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review 2018-08-15 19:39
Unidentified by Michael McBride Audio Review
Unidentified - Michael McBride,Joe Hempel

This is a brief little novella that runs a little over 2 hours on audio. It’s narrated by one of my favorite narrators, Joe Hempel, who helps the story leap off the pages. He also never grates on my last nerve like some narrators do. His pace is on the slower side and it draws you into the chilling atmosphere of the story and his performance of the characters sounds natural. If you like audio and scary tales, this is a really good one. 

40 years ago a group of teens stumbled across something terrible in the aftermath of crop circles, missing teens and animal mutilations. They woke without memories of the events that cost them a friend but now that another child has gone missing and one of them writes a chilling email saying only “I remember everything”, they reunite to start digging into the past and end whatever it is from tormenting their hometown once and for all. 

Since this is such a short story I don’t have a lot to say about it. It left me guessing and I loved the bleak threads running throughout it and if you listen to the author notes at the end, and you should, you might be a little terrified of the sky!

 

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text 2018-08-14 17:55
Reading progress update: I've read 14%. - feeling disoriented
Our Friends In Berlin - Anthony Quinn

Competent if slightly disorienting start to an unusual idea: a spy novel set in London during the Blitz where the German spies are the heroes.

 

I'm not sure where this is going but the ever-so-English almost "Mrs Minerva" atmosphere is made oxymoronic when applied to descriptions of "Little England" fifth columnists meeting discuss how to accelerate Hitler's liberation of Europe.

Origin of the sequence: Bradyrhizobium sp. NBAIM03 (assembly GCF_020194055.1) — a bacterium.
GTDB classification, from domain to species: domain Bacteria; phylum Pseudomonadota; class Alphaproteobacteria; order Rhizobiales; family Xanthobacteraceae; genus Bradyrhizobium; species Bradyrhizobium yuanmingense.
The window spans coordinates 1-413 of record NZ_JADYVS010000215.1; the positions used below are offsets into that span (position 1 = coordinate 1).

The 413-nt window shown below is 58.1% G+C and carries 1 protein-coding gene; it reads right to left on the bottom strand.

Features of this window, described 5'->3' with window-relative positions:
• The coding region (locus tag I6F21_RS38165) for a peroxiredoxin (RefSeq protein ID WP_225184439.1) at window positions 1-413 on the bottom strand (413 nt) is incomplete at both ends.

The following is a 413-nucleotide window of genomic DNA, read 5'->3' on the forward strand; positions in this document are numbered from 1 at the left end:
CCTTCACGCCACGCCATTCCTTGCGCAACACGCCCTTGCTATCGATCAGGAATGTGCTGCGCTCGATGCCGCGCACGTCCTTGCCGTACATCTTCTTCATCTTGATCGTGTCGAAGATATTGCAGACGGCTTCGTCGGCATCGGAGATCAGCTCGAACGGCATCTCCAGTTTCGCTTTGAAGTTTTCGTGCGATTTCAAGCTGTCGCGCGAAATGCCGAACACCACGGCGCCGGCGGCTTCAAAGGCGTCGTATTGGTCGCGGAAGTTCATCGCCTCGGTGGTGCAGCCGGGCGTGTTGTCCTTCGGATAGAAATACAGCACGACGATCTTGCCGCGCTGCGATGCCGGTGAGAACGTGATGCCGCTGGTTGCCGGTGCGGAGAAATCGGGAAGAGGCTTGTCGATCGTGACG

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review 2018-08-14 12:48
"Bearskin" by James A. McLaughlin - Highly Recommended
Bearskin - James McLaughlin

"Bearskin" is a rare find: a literary thriller that is as lyrical as it is muscular.

 

Instead of choosing between writing a literary book about how a man can surrender himself to the dark sentience of an ancient forest and walk out more himself than he was before or a thriller about a man deeply maimed by violence who, although living an almost invisible life in the wilds, knows his past will catch up with him, James McLaughlinhas written a book that is both a literary achievement and a page-turning, viscerally realistic thriller.

 

Two things caught and kept my attention throughout this book: the development of Rice Moore, the man at the heart of the story and the sometimes total immersion into the ancient Appalachian forest. Either one would have been reason enough to read this book. Together they became compelling.

 

Rice Moore is a great creation. Recent acts of extreme violence against him and by him have left him emotionally scarred and subject to fugues states and hallucinations. A solitary man who no longer entirely trusts himself to play well with others, he seeks isolation, partly to hide from his enemies and partly to avoid people. Alone in the forest, feeling its pulse next to his own, his inability to let go of his territoriality or his instinct for violence, repeatedly draws him into conflict with the people around him.